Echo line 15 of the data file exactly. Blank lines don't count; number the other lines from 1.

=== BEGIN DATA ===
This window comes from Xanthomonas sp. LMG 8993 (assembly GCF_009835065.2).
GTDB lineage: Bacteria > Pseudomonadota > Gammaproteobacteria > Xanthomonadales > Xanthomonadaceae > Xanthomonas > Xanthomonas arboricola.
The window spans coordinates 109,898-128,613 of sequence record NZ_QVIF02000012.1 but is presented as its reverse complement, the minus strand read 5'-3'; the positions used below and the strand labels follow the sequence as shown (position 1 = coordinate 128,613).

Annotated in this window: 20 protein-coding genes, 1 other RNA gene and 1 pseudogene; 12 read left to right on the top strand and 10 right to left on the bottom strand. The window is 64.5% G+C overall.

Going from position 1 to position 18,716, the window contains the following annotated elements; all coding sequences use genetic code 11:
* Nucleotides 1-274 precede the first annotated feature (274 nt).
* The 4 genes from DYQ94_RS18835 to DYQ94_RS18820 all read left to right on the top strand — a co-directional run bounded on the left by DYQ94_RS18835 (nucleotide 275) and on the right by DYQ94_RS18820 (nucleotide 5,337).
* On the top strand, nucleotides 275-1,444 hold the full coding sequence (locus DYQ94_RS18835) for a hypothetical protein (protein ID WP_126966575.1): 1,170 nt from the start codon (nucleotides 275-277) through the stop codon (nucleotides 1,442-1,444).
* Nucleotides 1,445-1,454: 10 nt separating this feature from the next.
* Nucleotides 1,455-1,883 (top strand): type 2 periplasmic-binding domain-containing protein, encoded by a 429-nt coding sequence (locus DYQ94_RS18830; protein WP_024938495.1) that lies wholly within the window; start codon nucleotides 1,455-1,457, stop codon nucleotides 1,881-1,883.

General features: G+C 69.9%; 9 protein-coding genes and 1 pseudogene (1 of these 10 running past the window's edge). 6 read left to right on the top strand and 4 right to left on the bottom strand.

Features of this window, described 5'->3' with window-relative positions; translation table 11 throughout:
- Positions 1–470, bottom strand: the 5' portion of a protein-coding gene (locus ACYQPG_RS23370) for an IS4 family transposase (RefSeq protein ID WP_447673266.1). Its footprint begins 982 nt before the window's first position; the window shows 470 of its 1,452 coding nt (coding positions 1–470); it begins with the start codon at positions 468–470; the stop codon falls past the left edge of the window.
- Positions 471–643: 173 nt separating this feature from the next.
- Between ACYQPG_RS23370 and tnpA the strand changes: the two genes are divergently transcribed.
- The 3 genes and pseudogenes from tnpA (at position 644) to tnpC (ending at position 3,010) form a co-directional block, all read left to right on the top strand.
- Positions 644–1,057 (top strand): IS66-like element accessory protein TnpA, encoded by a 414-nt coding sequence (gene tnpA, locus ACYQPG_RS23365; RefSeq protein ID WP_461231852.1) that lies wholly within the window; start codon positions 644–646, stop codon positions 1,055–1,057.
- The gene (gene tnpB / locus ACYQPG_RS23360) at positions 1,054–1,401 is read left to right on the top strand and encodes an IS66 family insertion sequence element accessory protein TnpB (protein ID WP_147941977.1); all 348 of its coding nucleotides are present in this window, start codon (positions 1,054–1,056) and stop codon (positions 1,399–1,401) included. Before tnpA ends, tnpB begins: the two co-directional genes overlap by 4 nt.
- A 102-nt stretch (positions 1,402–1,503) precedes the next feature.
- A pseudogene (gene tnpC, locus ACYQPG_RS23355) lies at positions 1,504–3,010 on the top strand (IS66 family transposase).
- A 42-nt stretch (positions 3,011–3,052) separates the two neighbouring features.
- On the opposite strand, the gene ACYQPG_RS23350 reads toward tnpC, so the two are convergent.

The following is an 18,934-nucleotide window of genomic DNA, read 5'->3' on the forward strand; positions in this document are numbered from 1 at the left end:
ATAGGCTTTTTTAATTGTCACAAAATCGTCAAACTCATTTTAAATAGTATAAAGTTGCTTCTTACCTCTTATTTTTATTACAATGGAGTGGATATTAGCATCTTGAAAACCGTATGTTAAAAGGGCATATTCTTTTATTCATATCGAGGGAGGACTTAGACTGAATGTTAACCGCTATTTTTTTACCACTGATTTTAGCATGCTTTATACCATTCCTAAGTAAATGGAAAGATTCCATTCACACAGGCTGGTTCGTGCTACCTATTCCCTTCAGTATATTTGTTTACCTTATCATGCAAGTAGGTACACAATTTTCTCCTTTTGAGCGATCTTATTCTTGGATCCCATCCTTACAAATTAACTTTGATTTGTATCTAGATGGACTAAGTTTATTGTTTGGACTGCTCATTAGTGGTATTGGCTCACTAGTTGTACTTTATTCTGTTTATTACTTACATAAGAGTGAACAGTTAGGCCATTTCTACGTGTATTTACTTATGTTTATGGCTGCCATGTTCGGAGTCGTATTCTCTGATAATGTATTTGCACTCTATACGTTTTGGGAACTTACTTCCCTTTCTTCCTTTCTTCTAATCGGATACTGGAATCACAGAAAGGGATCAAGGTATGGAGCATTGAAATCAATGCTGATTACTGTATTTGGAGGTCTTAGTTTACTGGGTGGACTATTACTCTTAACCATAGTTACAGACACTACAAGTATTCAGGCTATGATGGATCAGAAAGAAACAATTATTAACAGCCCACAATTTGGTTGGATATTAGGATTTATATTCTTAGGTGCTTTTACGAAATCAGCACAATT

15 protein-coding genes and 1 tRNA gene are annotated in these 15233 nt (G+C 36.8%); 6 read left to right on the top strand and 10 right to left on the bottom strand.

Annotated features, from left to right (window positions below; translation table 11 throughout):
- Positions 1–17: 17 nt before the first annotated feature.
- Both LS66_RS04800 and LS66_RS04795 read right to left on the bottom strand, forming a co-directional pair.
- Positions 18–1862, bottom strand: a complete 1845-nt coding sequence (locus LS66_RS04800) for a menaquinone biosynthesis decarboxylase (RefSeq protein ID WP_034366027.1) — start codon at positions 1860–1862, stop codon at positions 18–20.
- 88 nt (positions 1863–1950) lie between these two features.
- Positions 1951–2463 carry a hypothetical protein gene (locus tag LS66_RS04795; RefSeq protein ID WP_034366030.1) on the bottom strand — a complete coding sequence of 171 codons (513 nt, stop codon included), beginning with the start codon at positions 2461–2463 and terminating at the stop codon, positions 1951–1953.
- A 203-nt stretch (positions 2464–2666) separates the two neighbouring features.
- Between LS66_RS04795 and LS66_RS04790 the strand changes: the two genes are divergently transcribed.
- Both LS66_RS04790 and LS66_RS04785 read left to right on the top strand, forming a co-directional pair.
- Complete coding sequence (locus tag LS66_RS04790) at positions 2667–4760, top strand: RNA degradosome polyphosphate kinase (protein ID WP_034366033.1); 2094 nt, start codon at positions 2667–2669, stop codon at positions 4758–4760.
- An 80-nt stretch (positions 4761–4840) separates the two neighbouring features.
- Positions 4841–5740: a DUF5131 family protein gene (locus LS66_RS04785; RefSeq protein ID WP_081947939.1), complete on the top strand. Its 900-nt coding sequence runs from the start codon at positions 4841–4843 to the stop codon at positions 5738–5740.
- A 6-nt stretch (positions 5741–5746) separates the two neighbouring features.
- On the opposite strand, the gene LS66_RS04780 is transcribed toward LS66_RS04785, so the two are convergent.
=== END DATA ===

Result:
- Between ACYQPG_RS23370 and tnpA the strand changes: the two genes are divergently transcribed.